By Alex Distefano
By Scott Snowden
By Anna Merlan
By Steve Almond
By Jena Ardell
By Jon Campbell
By Alan Scherstuhl
By Tessa Stuart
At this point, Bloomberg's handlers are keeping the would-be candidate away from most reporters except those from national magazines. The man who wrote in his 1997 autobiography, Bloomberg by Bloomberg, that, as a bachelor trader, he "had a girlfriend in every city" shoots from the hip, and no one's taking any chances at this point. Not since Bloomberg gave a what-me-worry interview to the Times' Elizabeth Bumiller in January has a local political reporter won a sit-down with him. In the interview, Bloomberg cried foul at being referred to as a billionaire. "Would you rather elect a poor person who didn't succeed?" he demanded. Asked about what he does with his money, Bloomberg grew testy. "I don't have to answer questions about the size or spirit or duration of my philanthropy," he said.
A curious answer from a guy who is said to have given $100 million last year to more than 500 organizations. There's certainly no reason to doubt Bloomberg's charity. As a young stock trader, he was a volunteer literacy teacher in poor neighborhoods. But, as with his campaign expenses, aides are holding back details about his income and philanthropy.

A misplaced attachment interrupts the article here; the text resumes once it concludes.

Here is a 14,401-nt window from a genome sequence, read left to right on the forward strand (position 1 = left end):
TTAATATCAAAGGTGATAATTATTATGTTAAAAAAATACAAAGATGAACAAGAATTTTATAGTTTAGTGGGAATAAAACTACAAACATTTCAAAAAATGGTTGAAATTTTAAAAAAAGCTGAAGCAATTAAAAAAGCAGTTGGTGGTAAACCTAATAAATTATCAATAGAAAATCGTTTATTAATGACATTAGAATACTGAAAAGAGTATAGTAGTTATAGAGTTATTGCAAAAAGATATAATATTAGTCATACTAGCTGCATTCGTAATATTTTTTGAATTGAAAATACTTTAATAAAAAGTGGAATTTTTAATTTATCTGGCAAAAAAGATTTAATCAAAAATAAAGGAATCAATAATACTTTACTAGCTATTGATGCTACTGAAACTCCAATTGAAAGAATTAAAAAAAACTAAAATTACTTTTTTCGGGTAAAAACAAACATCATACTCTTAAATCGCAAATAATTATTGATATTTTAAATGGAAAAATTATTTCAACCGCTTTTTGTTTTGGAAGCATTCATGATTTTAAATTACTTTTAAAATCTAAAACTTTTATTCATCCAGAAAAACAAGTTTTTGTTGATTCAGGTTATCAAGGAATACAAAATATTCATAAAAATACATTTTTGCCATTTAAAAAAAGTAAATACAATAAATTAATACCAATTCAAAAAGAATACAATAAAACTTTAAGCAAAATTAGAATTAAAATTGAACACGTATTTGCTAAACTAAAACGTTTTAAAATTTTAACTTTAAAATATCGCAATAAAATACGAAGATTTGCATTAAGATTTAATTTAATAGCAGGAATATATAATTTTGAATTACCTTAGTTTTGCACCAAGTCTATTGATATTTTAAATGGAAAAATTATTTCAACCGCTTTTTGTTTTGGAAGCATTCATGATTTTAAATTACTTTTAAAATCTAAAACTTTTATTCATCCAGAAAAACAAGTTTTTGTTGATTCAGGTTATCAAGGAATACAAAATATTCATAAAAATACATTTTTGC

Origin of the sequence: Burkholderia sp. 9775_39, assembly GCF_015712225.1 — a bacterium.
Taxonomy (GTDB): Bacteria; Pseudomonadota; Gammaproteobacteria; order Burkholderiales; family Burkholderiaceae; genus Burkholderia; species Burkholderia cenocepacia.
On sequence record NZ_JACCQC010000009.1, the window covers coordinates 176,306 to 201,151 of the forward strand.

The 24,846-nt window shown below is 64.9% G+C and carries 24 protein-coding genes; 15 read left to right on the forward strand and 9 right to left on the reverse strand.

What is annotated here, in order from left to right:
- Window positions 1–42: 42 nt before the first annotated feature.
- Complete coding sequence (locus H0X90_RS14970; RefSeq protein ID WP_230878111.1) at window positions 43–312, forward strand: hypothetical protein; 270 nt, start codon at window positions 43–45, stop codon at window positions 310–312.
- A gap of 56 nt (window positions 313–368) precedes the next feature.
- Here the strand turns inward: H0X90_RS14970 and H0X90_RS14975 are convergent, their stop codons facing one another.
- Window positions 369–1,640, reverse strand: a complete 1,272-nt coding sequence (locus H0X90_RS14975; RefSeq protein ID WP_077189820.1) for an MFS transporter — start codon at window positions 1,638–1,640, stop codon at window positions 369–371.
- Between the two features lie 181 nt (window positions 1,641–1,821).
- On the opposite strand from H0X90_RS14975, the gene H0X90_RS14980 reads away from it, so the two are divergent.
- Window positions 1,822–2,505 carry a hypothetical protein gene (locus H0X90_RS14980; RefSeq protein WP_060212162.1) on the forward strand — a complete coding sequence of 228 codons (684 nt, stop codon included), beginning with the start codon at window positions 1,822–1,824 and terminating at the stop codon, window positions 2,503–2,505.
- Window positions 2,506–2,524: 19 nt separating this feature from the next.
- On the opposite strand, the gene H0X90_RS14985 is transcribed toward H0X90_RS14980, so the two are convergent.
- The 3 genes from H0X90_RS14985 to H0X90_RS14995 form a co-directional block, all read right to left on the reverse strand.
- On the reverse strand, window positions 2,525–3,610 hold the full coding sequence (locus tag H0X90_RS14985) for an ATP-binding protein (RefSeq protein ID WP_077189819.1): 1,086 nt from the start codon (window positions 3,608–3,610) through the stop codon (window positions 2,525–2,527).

The only public documents currently available on Bloomberg's donations depict someone whose concerns are more Upper East Side than East Harlem. The Michael R. Bloomberg Family Foundation Trust's report to the IRS for 1999 lists $9.5 million in contributions, more than half of it to the exclusive private girls' schools attended by Bloomberg's two daughters. The Spence School on Park Avenue got $5 million and the Purnell School in New Jersey got $250,000. The foundation gave $2.5 million to the Metropolitan Museum of Art, $1.25 million to the Jewish Museum, $333,000 to Hadassah Medical Relief, and $100,000 to the United Jewish Appeal. It also doled out $110,000 to the U.S. Ski and Snowboard Team Foundation.
Bloomberg's aides say the foundation represents just a small part of a big picture that will soon be revealed. In another openhearted gesture, the would-be mayor made news last month when he said that if elected, he would take just $1 in pay. That just shows he has a lot to learn, said the gray-haired sage of the Queens House of D. "That was a big mistake. He shouldn't say he will take only $1. Give it your full time, get paidthen do with the money what you want. Spend it on charity, girls, whatever."